ANAHEIM — Kelly Gruber is scheduled to come off the disabled list on Friday, at long last joining the Angels. Perhaps he'll play third base against the Detroit Tigers. Perhaps he'll be the designated hitter.
Can he pitch? Or maybe fight?
Manager Buck Rodgers is determined to get Gruber and his bat in the lineup as quickly as possible. And the Angels finally appear willing to eat the remainder of Gary Gaetti's $5-million contract. An announcement is expected to be made before Friday, and Rodgers said that owners Gene and Jackie Autry would make the final decision.
The Toronto Blue Jays closed down their traveling hit parade Wednesday by terrorizing an Angel starter for the third consecutive game.
In the end, no one in the crowd of 24,360 at Anaheim Stadium will remember that Roberto Alomar hit two home runs off Angel starter Julio Valera. Nor that the Angels rallied in the ninth to make a game of it before falling, 7-6.
No, what stood out was a bench- and bullpen-clearing brawl following Tim Salmon's two-run home run in the sixth inning that resulted in the ejection of five players. There were no injuries in the fight, which delayed the game by 18 minutes.
Valera's wildness had a direct impact on the fight, though Angel center fielder Chad Curtis and Blue Jay third baseman Ed Sprague were the initial combatants.
Valera hit Sprague with a pitch in the third inning and grazed Alomar and threw a pitch over Joe Carter's head in the sixth. Carter struck out to end the inning.
In the bottom of the sixth, Toronto starter Pat Hentgen plunked Curtis in the back with his first pitch. Salmon hit the next pitch into the left-field stands for a two-run homer that cut Toronto's lead to 5-3.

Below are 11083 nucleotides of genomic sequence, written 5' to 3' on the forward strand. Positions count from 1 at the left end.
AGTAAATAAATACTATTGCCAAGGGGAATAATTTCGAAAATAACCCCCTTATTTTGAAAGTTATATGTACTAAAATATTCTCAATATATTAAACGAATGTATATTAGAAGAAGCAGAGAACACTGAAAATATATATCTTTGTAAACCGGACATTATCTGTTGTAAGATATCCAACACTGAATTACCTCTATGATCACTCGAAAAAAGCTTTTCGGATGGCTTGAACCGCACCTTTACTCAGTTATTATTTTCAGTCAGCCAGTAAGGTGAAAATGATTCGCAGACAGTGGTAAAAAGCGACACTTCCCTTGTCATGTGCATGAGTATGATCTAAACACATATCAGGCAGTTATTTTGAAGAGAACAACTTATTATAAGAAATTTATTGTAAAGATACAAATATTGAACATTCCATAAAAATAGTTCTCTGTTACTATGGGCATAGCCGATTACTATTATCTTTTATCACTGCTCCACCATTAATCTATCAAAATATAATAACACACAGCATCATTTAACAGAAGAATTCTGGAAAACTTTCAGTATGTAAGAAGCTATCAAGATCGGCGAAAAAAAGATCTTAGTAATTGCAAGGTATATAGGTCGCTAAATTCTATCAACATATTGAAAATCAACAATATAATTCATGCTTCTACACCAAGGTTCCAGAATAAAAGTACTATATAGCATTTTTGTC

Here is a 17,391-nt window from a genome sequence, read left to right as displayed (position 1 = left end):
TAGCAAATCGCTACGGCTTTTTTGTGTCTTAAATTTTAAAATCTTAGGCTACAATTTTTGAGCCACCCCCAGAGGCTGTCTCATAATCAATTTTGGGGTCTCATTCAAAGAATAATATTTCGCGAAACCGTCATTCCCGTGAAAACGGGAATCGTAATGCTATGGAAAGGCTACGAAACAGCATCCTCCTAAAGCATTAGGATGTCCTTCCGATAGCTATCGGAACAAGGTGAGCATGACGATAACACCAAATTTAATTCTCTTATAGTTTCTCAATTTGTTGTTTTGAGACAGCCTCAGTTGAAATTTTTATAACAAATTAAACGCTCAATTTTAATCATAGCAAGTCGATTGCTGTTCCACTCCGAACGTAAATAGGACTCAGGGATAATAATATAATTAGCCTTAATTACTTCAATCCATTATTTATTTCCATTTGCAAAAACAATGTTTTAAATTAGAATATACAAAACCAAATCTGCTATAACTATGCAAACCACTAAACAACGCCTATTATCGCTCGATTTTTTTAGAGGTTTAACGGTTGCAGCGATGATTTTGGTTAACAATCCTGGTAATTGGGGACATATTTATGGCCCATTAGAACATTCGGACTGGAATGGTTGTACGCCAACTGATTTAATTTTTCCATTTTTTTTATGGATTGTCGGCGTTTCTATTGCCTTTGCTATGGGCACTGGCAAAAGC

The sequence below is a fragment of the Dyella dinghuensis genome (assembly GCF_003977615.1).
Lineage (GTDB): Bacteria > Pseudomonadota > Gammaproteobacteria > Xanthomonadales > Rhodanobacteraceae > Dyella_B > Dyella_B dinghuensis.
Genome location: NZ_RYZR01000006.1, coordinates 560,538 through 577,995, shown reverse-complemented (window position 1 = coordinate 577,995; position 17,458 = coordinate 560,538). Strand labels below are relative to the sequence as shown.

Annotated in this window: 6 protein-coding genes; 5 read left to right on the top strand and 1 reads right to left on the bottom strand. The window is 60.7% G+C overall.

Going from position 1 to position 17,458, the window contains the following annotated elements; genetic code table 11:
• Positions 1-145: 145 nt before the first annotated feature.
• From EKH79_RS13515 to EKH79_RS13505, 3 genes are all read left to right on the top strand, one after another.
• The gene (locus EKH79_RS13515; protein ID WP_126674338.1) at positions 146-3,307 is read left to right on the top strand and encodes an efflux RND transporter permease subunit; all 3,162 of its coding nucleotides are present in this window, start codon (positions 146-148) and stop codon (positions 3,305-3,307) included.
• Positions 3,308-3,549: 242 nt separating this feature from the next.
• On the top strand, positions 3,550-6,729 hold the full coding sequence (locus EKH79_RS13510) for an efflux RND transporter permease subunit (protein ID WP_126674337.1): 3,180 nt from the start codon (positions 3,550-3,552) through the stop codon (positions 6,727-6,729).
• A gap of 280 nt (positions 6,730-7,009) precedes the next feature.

Curtis and Salmon were in the dugout for only a moment, and then Curtis jumped out and began running toward Sprague. Third base coach Ken Macha attempted to keep Sprague, 6-feet-2, 215 pounds, from reaching Curtis, 5-10, 175. It was unknown immediately whether Sprague said something to Curtis as he rounded the bases, but it was clear that Sprague was jawing at him when he reached the dugout.
The benches emptied shortly thereafter, and the bullpens soon joined the fracas. In a flash, the fight moved toward the stands along the third-base side, and it was difficult to see exactly who was punching whom and who was trying to separate players.
Television replays did not capture the first entanglement between Curtis and Sprague, but did showed Darnell Coles attempting to punch a fan in the first row of seats. He appeared to miss the fan, but connected with a police officer attempting to keep the fans off the field.
To compound matters, fans began throwing the promotional baseballs they were given as they entered the stadium onto the field.
When order was restored, Curtis, Sprague, Coles, Damion Easley and Stan Javier were ejected. Hentgen was allowed to stay in the game and he did not throw another pitch close to an Angel batter.
Alomar gave Toronto a 2-0 lead in the first inning when he slammed a 1-and-0 pitch from Valera deep into the right-field stands.
In the third, the Blue Jays had three hard-hit singles and a double off Valera, but could produce only one run. Turner Ward's single to center field scored Carter.
Valera got out of trouble by retiring Pat Borders on a force out.
In the bottom of the inning, Gary DiSarcina's double into the left-field corner scored Easley.
After the brawl, Greg Myers hit a solo homer to bring the Angels to within 5-4.
The Blue Jays added single runs in the eighth and ninth innings.
After the game, the Angels optioned reliever Scott Lewis to triple-A Vancouver and recalled Russ Springer.
Lewis was 1-2 with a 4.66 earned-run average in 12 games, including four starts. Springer, acquired in the deal that sent Jim Abbott to the New York Yankees, was 5-4 with a 4.27 ERA in 59 innings at Vancouver. He was 0-2 with a 6.75 ERA in five spring training starts with the Angels. He is expected to be a relief pitcher.